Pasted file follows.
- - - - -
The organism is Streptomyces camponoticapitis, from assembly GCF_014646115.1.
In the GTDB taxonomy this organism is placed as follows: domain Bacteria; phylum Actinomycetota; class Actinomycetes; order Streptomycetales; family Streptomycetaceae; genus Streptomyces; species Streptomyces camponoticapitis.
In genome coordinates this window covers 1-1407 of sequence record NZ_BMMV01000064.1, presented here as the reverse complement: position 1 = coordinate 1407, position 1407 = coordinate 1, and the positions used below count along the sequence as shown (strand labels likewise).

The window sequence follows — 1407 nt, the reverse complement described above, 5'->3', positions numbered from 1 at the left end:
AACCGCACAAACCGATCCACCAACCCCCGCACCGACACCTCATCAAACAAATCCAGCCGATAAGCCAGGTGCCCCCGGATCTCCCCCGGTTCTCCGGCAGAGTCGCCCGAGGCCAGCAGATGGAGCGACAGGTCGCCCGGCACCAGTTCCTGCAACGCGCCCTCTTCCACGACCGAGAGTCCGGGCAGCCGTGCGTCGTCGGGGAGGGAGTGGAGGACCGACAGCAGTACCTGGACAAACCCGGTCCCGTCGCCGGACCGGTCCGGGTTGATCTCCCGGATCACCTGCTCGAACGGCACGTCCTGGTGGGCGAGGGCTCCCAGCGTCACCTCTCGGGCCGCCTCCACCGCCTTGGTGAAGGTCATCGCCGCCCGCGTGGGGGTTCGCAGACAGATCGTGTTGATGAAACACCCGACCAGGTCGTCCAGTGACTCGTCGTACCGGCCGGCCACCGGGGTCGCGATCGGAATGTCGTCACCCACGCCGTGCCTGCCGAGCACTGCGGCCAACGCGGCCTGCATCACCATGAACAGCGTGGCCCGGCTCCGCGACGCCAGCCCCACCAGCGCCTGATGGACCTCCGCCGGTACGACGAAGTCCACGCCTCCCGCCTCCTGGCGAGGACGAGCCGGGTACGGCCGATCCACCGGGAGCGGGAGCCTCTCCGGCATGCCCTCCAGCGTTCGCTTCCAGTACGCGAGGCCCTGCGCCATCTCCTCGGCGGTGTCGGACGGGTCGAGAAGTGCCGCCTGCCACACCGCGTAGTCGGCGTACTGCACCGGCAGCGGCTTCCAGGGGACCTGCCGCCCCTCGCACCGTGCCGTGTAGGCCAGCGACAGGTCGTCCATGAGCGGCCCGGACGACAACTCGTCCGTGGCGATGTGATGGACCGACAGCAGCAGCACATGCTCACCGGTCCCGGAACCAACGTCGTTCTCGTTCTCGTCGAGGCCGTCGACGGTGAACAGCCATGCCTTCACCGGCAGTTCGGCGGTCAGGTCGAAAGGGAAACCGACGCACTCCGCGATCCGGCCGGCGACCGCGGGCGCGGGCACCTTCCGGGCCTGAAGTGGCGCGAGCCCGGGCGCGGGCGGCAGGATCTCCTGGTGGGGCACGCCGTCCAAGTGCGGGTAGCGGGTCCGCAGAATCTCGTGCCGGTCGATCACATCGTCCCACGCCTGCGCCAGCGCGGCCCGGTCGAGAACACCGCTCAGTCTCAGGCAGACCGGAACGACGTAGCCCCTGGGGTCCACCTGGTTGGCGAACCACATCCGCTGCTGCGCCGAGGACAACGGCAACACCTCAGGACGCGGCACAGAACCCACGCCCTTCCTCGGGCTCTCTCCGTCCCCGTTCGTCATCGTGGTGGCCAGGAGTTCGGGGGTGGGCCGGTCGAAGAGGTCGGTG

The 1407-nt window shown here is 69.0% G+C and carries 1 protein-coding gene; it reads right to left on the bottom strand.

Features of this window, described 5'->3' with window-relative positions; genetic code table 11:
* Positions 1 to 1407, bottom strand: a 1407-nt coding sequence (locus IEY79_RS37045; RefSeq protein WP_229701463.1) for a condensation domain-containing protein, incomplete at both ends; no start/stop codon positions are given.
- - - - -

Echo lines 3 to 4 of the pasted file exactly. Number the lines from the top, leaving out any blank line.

In genome coordinates this window covers 1-1407 of sequence record NZ_BMMV01000064.1, presented here as the reverse complement: position 1 = coordinate 1407, position 1407 = coordinate 1, and the positions used below count along the sequence as shown (strand labels likewise).

The window sequence follows — 1407 nt, the reverse complement described above, 5'->3', positions numbered from 1 at the left end: